December 05, 2018 10:25 am Michael Devitt – Twenty years ago, obtaining the latest information on health and well-being meant a trip to the library or the family physician's office for most people. But today, finding up-to-date health information can be as easy as tapping on a smartphone or clicking a mouse.
Having greater access to health information online has affected much more than how people take care of themselves. The results of a survey of family physicians conducted during the AAFP Family Medicine Experience in New Orleans in October show that easy access has substantially changed the ways FPs practice and communicate with patients.
"Our survey uncovered an interesting dynamic at play," said Robert Porter, M.D., editor-in-chief of the Merck Manuals, which conducted the survey, in a news release.(www.prnewswire.com) "While the ease and availability of online medical information instills confidence in family physicians, they believe 'Dr. Google' has the potential to introduce anxiety among patients."
In the survey, family physicians answered seven questions on the increased availability of medical information online and its effects on patient and physician behaviors. A total of 240 family physicians who attended the conference completed the survey.
Results of a survey conducted during this year's Family Medicine Experience illustrate the effects of patients' access to online health information on the physician-patient relationship.
Of the 240 family physicians who took the survey, 97 percent reported that a patient presented to their office with misinformation from an online source.
The AAFP and other organizations have published guides that help patients find and evaluate online health sources for reliability.
Survey results revealed some positive aspects to patients' increased access to information. Sixty-four percent of FPs thought the expanded availability of medical information made patients more fluent in medical topics. Also, 60 percent of FPs thought the frequency of patient visits rose because a patient had read about a symptom or treatment online.
But that enhanced access also produced some unexpected outcomes. Although 82 percent of FPs thought that patients contacted their office or a nurse's line with a medical question more frequently than in previous years, 12 percent of FPs thought that patients contacted their office less frequently, and 29 percent thought that increased access to information had caused a decrease in the frequency of patient visits in recent years.
FPs also stated overwhelmingly that access to more information did not equal access to better information. Ninety-seven percent of FPs who took the survey reported that patients presented to their office with false or inaccurate information at some point.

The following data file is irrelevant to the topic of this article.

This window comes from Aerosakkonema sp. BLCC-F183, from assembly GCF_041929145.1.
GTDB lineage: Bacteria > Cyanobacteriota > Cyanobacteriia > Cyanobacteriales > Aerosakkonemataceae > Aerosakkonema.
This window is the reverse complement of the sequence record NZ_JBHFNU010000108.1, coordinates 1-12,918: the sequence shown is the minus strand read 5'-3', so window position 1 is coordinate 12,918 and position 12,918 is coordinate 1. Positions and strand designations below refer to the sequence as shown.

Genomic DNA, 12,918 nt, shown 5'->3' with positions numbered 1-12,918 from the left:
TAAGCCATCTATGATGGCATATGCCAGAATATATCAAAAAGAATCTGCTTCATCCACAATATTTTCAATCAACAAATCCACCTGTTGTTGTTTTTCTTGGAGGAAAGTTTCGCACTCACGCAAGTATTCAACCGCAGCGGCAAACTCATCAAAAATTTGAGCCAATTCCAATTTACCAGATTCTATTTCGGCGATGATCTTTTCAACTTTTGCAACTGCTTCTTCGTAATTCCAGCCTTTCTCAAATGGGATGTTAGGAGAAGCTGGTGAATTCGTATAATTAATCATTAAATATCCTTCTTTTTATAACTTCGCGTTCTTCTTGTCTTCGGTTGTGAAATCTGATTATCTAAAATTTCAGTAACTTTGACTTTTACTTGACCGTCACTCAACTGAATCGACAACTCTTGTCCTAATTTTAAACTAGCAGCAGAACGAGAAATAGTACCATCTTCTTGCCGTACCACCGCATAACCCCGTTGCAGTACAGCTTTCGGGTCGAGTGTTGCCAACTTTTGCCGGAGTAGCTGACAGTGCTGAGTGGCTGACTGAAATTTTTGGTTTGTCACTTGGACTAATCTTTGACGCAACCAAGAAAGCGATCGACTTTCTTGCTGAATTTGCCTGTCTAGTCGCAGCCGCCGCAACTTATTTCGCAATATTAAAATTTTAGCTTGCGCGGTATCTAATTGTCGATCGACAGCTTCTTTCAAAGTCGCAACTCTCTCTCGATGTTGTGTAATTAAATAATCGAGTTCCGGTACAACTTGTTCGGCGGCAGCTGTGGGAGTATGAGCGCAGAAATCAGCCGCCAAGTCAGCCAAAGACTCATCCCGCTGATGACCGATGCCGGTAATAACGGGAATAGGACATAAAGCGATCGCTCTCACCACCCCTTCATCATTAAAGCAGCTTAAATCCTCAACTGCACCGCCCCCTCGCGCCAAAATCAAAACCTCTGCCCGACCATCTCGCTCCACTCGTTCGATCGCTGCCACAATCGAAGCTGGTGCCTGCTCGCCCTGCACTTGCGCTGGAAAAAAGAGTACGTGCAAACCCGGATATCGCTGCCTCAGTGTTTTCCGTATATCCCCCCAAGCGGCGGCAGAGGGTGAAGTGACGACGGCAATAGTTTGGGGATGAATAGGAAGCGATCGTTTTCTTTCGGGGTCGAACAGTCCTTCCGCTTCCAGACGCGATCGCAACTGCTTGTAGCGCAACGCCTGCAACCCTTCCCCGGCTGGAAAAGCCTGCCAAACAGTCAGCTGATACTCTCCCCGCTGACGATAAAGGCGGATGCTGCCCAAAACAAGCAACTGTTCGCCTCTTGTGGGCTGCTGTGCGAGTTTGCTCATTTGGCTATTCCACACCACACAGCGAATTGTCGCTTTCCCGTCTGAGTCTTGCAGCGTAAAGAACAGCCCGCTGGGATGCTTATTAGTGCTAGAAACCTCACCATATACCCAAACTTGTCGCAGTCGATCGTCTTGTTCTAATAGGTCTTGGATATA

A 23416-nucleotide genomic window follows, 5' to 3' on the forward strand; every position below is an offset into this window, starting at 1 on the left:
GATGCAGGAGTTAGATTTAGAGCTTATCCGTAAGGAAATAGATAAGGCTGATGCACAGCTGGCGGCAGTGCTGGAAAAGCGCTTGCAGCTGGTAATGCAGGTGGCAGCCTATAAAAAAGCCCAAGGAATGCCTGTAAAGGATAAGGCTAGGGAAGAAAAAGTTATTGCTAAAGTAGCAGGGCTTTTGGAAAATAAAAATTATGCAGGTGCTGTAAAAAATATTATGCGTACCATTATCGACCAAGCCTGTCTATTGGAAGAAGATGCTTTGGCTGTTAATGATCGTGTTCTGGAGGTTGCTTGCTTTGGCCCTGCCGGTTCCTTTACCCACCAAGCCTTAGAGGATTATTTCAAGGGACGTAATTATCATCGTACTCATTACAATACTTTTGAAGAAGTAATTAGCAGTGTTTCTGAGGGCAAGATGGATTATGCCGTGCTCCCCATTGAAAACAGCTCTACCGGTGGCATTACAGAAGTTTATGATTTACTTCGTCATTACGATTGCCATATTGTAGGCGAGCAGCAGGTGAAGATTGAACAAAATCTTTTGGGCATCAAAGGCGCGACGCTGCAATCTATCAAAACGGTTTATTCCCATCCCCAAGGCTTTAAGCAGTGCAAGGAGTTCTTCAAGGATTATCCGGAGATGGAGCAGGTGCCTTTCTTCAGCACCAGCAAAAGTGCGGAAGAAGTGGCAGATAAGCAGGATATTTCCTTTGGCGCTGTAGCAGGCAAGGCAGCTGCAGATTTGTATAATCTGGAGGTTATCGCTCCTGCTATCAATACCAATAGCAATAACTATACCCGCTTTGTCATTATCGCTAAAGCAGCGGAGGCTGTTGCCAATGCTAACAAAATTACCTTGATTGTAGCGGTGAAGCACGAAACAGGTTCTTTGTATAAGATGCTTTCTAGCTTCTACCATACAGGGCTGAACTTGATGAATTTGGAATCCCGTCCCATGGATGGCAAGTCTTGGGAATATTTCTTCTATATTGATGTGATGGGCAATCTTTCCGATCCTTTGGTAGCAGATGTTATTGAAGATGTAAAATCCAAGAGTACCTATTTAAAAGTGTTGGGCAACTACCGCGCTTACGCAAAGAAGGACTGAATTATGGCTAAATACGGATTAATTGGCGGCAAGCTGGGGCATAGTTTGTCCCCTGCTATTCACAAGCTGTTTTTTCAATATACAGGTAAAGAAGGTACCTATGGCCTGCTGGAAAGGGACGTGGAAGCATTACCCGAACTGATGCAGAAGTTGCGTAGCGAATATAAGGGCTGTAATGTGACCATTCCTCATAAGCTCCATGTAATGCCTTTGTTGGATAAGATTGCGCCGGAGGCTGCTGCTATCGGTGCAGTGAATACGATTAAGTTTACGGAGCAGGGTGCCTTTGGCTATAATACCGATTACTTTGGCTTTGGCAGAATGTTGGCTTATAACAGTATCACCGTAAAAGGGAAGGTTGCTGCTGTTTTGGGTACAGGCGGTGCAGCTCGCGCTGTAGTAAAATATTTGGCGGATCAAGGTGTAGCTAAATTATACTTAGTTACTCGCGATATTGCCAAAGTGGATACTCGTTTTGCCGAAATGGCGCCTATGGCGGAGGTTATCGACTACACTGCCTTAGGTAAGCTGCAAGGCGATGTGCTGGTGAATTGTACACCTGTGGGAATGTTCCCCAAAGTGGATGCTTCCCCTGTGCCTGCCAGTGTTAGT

In another point of concern, 79 percent of FPs thought the increased availability of medical information online made patients more likely to question their diagnosis or recommendation.
"In some ways, it's made appointments more complicated," one physician commented. "Patients search their symptoms online and see the worst-case scenarios, rather than the most common scenarios, so they come into appointments with more anxiety."
As a result, FPs often found themselves having to separate fact from fiction and steer patients in the right direction to get the most reliable information.
"We run into problems when patients go to online sources that aren't evidence-based medicine," explained another physician. "But patients aren't going to stop looking up their symptoms on the internet, so it's up to physicians to direct them to trusted sources."
A high percentage of FPs also reported using online sources in their own practices. Eighty-three percent of the FPs who took the survey said they regularly confirm a treatment or diagnosis using an online medical resource. Another 89 percent said that having regular access to medical information online made them more confident when interacting with patients.
Anyone who uses the internet knows there's an enormous amount of health information online -- much of it false or misleading. But figuring out which sources are reliable is actually not that difficult. The AAFP,(familydoctor.org) the National Library of Medicine(medlineplus.gov) and other agencies have all published guides that offer tips for finding and evaluating online health resources for reliability.
When talking about health, it's important that both family physicians and their patients use trustworthy sources. That's key to ensuring that physicians and their patients are on the same page when discussing care options, according to Jen Frost, M.D., medical director for the AAFP Division of Health of the Public and Science.
"The increased access to online health information has the potential to increase a patient's engagement in and understanding of their care," Frost told AAFP News. "But misinformation can make patient care more difficult and has the potential to cause harm.
"Familydoctor.org(familydoctor.org) presents accurate patient-facing material on topics relevant to family medicine."